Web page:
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  #1  
Old 01-08-2023, 05:30 PM
Nickt Nickt is offline
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Scheduling a First Bike Fit: Should I Wait for Spring?

Looking for a bit of advice ahead of a first fit session.

Over the holidays I was gifted cash to put toward a bike fit - awesome! - and now I have the initial task of scheduling the appointment. Despite excitement and the desire to book the session right away, I'm wondering if it's better to wait until I know I will be getting in more miles and time in the saddle in order to utilize the gift as best as possible?

It's firmly trainer season for me and my mileage and hours are down accordingly, although I'm following training plans. Maybe timing doesn't make a difference at all, or maybe it depends largely on the number of changes made to my fit, but most of the studios allow a follow up session after the initial appointment and I don't want to squander that if my only feedback is from the trainer.

What would you do? All feedback welcome, including "you're over thinking it."
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  #2  
Old 01-08-2023, 05:49 PM
htwoopup htwoopup is offline
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I know it isn’t answering your question to ask a question but I hope it helps…

Are you more like your “normal” bike riding fitness now, in spring, or in July?

A custom builder once told me the best time to get fitted for a frame is September because you are in your best bike shape and the builder has the winter to build. I didn’t listen to him and got fitted by him in April and he delivered the new bike in November. I have since had to change the stem because the bike is not exactly, perfectly right for me because my position was not what it is after a month or two of riding outside as opposed to the trainer. And I regret it because it would have been even sweeter to have the bike be perfect without jury-rigging since it was built specifically for me.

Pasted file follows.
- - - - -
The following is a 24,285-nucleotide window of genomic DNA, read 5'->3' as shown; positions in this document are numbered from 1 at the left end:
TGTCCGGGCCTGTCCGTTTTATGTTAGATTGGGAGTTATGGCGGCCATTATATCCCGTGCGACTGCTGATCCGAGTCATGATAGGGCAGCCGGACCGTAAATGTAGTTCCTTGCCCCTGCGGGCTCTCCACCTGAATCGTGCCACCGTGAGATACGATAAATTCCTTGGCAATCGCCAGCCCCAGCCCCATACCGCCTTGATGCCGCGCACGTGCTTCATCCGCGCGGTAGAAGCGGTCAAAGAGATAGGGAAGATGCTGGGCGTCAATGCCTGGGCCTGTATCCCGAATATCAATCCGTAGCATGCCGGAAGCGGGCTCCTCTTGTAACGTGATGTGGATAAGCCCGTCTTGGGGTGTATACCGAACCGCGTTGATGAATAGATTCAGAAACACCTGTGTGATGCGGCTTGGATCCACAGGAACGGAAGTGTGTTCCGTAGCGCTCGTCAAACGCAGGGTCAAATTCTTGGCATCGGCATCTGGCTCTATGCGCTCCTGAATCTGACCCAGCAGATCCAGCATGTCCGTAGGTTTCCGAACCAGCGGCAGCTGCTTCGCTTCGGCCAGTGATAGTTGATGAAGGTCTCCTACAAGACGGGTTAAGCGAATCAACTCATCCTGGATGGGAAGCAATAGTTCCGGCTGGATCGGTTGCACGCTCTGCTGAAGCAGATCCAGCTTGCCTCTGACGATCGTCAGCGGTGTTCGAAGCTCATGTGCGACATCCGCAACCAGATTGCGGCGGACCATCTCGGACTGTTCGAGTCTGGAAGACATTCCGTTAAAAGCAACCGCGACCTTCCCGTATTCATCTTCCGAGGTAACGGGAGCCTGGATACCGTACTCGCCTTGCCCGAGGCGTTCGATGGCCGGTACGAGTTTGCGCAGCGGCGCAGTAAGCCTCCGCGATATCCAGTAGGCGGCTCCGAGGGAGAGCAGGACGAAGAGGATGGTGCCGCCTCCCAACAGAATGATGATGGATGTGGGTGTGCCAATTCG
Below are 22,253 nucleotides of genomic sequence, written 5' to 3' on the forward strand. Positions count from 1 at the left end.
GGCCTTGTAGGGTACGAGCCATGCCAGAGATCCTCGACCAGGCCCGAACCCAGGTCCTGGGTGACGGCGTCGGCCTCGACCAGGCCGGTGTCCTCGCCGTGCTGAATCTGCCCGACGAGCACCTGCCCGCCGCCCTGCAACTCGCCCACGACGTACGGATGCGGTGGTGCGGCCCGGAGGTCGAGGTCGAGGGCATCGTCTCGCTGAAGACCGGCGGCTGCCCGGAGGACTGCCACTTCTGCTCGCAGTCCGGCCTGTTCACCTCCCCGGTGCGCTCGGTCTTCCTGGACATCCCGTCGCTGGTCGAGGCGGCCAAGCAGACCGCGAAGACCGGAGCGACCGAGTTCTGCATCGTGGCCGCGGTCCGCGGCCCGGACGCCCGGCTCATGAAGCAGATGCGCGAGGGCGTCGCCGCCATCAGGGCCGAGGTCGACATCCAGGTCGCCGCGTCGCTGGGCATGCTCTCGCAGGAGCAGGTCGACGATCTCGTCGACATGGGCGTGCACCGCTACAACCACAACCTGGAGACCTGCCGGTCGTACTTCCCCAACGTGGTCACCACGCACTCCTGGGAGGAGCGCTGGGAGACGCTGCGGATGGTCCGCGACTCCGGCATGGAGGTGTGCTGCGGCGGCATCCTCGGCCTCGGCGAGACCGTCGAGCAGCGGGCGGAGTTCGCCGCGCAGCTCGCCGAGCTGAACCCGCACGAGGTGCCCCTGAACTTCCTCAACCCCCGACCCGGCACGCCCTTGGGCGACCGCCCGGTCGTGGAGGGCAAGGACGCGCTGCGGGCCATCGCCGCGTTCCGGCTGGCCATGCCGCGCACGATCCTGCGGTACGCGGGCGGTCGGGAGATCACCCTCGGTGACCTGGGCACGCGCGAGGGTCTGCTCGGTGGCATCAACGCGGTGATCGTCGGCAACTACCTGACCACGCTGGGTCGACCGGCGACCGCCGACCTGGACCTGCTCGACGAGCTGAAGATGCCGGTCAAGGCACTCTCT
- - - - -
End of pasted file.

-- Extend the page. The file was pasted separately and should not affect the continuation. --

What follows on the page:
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  #3  
Old 01-18-2023, 01:09 AM
sheepdog84 sheepdog84 is offline
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Have you had a fit before?

If not, I would do it ASAP. That way, you can establish your baseline fit, and have plenty of time to adapt to the new position, or troubleshoot any follow up issues that could potentially arise if your current fit is way off, with the fitter in the loop.

Secondly, if possible, go to a fitter that doesn’t solely rely on some laser-based bike fit system (such as retul) but also has some kind of Physio or medical background.

I had a fit in August of 2020, when I was in my worst cycling shape (middle of COVID lockdown), and had a horrible experience. The fitter completely neglected my structural leg length discrepancy, which I had to work out on my own nearly 2 years later, relying on internet guidance and experimentation on the trainer.

Having a trainer and some knowledge or framework for bike fitting can be a double edged sword, so to speak. If you don’t have someone watching you ride, and making non-subjective (as one can make) changes to your fit, you can trick yourself into endlessly tweaking your fit and not making progress (ask me how I know )

Fitting is definitely a process - not just a one time event - and entirely worth it.
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Old 01-18-2023, 07:14 AM
Turkle Turkle is offline
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My fit definitely changes over the season. I get way more flexible in my hips - and my tummy gets significantly flatter - by mid-summer. That means my bars get lower.

I once got a fit in the fall, during my peak conditioning. I went for a follow up fit in the winter and the guy said it was like a totally different rider walked in.